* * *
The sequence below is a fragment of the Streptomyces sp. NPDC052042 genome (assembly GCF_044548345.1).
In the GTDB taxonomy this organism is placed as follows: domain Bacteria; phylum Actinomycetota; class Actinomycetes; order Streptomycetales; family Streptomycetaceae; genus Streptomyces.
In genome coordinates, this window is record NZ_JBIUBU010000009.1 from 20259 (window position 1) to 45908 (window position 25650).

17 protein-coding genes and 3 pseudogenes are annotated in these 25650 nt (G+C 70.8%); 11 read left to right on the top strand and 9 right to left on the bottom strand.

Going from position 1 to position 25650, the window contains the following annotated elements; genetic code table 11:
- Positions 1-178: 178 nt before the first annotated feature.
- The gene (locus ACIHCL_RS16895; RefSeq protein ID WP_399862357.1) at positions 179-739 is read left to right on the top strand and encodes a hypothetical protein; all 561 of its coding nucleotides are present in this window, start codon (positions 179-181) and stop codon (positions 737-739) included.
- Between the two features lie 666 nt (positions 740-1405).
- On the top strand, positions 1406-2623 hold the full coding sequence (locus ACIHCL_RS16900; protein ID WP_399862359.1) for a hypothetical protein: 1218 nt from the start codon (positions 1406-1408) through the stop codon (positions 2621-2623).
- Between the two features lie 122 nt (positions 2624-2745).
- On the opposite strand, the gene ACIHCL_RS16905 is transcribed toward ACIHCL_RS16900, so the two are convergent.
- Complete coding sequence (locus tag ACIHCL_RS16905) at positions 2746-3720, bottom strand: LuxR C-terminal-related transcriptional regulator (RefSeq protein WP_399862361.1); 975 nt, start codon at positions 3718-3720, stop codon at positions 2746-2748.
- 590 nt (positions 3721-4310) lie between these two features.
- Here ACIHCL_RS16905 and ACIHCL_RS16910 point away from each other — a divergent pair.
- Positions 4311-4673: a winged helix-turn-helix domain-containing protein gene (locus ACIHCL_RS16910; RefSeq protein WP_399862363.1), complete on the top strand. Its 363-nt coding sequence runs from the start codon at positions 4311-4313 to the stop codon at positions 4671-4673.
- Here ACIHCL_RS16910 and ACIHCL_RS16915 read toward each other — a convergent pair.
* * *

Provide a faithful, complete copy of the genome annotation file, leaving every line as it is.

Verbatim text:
The sequence below is a fragment of the Streptomyces sp. NPDC052042 genome (assembly GCF_044548345.1).
In the GTDB taxonomy this organism is placed as follows: domain Bacteria; phylum Actinomycetota; class Actinomycetes; order Streptomycetales; family Streptomycetaceae; genus Streptomyces.
In genome coordinates, this window is record NZ_JBIUBU010000009.1 from 20259 (window position 1) to 45908 (window position 25650).

17 protein-coding genes and 3 pseudogenes are annotated in these 25650 nt (G+C 70.8%); 11 read left to right on the top strand and 9 right to left on the bottom strand.

Going from position 1 to position 25650, the window contains the following annotated elements; genetic code table 11:
- Positions 1-178: 178 nt before the first annotated feature.
- The gene (locus ACIHCL_RS16895; RefSeq protein ID WP_399862357.1) at positions 179-739 is read left to right on the top strand and encodes a hypothetical protein; all 561 of its coding nucleotides are present in this window, start codon (positions 179-181) and stop codon (positions 737-739) included.
- Between the two features lie 666 nt (positions 740-1405).
- On the top strand, positions 1406-2623 hold the full coding sequence (locus ACIHCL_RS16900; protein ID WP_399862359.1) for a hypothetical protein: 1218 nt from the start codon (positions 1406-1408) through the stop codon (positions 2621-2623).
- Between the two features lie 122 nt (positions 2624-2745).
- On the opposite strand, the gene ACIHCL_RS16905 is transcribed toward ACIHCL_RS16900, so the two are convergent.
- Complete coding sequence (locus tag ACIHCL_RS16905) at positions 2746-3720, bottom strand: LuxR C-terminal-related transcriptional regulator (RefSeq protein WP_399862361.1); 975 nt, start codon at positions 3718-3720, stop codon at positions 2746-2748.
- 590 nt (positions 3721-4310) lie between these two features.
- Here ACIHCL_RS16905 and ACIHCL_RS16910 point away from each other — a divergent pair.
- Positions 4311-4673: a winged helix-turn-helix domain-containing protein gene (locus ACIHCL_RS16910; RefSeq protein WP_399862363.1), complete on the top strand. Its 363-nt coding sequence runs from the start codon at positions 4311-4313 to the stop codon at positions 4671-4673.
- Here ACIHCL_RS16910 and ACIHCL_RS16915 read toward each other — a convergent pair.